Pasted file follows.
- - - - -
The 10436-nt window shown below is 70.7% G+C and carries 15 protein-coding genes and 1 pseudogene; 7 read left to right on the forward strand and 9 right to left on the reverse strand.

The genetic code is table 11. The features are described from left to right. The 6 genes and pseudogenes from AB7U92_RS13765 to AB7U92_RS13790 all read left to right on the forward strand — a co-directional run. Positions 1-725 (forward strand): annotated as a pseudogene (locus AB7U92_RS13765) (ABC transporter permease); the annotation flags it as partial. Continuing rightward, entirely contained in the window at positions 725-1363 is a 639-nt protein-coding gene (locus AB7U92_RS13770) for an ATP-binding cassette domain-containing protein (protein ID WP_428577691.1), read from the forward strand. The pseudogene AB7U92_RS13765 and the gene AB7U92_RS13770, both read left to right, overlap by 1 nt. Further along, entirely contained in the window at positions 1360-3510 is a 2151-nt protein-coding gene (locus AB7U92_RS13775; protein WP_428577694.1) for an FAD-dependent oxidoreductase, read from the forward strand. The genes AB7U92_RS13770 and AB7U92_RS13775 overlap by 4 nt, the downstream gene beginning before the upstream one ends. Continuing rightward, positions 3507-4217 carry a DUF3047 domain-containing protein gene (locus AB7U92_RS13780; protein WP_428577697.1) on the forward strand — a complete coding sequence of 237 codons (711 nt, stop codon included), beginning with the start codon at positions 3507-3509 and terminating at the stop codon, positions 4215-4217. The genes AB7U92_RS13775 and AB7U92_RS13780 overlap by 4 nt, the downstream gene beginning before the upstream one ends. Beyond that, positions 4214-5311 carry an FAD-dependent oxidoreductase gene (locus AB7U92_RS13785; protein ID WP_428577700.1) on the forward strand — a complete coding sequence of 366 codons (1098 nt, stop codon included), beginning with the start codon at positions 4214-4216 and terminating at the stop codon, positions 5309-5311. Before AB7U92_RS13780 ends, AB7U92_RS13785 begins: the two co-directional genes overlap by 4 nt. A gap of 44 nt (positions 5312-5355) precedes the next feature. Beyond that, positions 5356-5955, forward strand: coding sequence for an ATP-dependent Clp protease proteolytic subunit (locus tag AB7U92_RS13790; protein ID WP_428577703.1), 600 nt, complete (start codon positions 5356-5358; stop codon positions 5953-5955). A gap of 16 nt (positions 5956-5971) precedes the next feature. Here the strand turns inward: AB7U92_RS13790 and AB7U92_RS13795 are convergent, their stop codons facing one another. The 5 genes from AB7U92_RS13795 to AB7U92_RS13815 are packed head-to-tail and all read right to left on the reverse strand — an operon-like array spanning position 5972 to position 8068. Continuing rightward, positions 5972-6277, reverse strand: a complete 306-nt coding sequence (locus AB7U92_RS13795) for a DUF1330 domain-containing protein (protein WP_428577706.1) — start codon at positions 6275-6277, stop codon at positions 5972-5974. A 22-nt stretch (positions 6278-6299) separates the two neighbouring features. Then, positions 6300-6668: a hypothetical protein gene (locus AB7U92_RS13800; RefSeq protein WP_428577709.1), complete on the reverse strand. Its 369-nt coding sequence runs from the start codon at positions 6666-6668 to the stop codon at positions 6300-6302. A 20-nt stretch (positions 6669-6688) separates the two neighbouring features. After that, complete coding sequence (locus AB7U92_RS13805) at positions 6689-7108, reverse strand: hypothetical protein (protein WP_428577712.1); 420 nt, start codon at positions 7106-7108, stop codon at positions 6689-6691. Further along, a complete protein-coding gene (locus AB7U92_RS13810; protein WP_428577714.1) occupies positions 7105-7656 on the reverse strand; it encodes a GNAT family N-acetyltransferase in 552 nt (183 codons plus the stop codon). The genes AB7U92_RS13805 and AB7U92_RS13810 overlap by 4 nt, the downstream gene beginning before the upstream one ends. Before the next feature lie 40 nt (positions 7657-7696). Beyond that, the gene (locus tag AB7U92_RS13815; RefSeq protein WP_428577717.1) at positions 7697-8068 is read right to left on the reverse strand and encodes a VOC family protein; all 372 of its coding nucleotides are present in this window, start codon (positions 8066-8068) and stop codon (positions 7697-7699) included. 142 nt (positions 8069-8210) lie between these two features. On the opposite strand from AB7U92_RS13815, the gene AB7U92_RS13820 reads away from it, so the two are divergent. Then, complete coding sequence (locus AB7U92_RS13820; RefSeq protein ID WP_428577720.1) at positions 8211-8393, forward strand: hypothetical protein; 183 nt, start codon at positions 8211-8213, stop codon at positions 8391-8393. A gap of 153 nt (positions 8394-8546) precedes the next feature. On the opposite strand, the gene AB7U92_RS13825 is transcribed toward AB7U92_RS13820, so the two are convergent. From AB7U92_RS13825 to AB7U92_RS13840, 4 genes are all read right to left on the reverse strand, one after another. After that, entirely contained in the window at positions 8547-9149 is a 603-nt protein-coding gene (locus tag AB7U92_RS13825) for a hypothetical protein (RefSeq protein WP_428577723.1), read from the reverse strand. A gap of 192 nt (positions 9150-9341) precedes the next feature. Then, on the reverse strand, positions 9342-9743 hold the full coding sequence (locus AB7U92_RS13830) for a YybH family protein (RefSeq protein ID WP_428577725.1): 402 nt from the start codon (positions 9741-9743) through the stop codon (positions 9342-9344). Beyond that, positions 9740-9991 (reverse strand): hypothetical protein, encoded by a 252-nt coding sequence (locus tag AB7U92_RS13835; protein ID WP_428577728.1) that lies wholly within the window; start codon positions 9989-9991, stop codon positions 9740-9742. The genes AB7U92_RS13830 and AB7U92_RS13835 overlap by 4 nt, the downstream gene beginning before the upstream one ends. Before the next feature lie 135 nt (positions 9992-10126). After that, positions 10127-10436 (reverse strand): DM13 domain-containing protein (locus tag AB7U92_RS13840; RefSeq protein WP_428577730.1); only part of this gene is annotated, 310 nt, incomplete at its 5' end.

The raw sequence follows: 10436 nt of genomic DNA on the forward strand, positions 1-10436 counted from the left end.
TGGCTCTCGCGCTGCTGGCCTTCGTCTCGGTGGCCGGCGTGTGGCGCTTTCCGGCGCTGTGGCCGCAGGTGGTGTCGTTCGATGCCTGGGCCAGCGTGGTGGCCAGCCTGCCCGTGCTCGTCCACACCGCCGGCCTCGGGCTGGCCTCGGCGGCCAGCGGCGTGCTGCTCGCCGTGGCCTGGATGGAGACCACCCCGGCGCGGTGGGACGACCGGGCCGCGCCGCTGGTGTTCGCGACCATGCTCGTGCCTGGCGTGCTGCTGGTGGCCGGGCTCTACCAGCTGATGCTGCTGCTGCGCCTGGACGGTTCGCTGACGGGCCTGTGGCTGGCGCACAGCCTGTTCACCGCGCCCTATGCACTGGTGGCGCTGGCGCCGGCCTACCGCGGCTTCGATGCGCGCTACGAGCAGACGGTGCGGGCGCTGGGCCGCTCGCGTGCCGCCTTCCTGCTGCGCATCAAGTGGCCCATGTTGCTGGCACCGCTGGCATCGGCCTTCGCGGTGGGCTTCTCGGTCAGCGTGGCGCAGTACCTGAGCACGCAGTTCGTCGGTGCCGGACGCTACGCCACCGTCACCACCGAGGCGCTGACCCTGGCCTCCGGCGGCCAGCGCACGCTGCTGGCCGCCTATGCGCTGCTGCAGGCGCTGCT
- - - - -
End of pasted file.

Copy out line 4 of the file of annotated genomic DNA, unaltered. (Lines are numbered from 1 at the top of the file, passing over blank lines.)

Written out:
TGGCTCTCGCGCTGCTGGCCTTCGTCTCGGTGGCCGGCGTGTGGCGCTTTCCGGCGCTGTGGCCGCAGGTGGTGTCGTTCGATGCCTGGGCCAGCGTGGTGGCCAGCCTGCCCGTGCTCGTCCACACCGCCGGCCTCGGGCTGGCCTCGGCGGCCAGCGGCGTGCTGCTCGCCGTGGCCTGGATGGAGACCACCCCGGCGCGGTGGGACGACCGGGCCGCGCCGCTGGTGTTCGCGACCATGCTCGTGCCTGGCGTGCTGCTGGTGGCCGGGCTCTACCAGCTGATGCTGCTGCTGCGCCTGGACGGTTCGCTGACGGGCCTGTGGCTGGCGCACAGCCTGTTCACCGCGCCCTATGCACTGGTGGCGCTGGCGCCGGCCTACCGCGGCTTCGATGCGCGCTACGAGCAGACGGTGCGGGCGCTGGGCCGCTCGCGTGCCGCCTTCCTGCTGCGCATCAAGTGGCCCATGTTGCTGGCACCGCTGGCATCGGCCTTCGCGGTGGGCTTCTCGGTCAGCGTGGCGCAGTACCTGAGCACGCAGTTCGTCGGTGCCGGACGCTACGCCACCGTCACCACCGAGGCGCTGACCCTGGCCTCCGGCGGCCAGCGCACGCTGCTGGCCGCCTATGCGCTGCTGCAGGCGCTGCT